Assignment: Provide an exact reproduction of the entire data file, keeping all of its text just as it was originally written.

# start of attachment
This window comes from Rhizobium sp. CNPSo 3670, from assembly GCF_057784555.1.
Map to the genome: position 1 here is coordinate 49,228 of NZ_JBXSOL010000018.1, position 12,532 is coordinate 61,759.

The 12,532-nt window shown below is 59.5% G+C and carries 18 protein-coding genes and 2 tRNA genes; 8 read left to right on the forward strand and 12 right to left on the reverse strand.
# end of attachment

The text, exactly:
This window comes from Rhizobium sp. CNPSo 3670, from assembly GCF_057784555.1.
Map to the genome: position 1 here is coordinate 49,228 of NZ_JBXSOL010000018.1, position 12,532 is coordinate 61,759.

The 12,532-nt window shown below is 59.5% G+C and carries 18 protein-coding genes and 2 tRNA genes; 8 read left to right on the forward strand and 12 right to left on the reverse strand.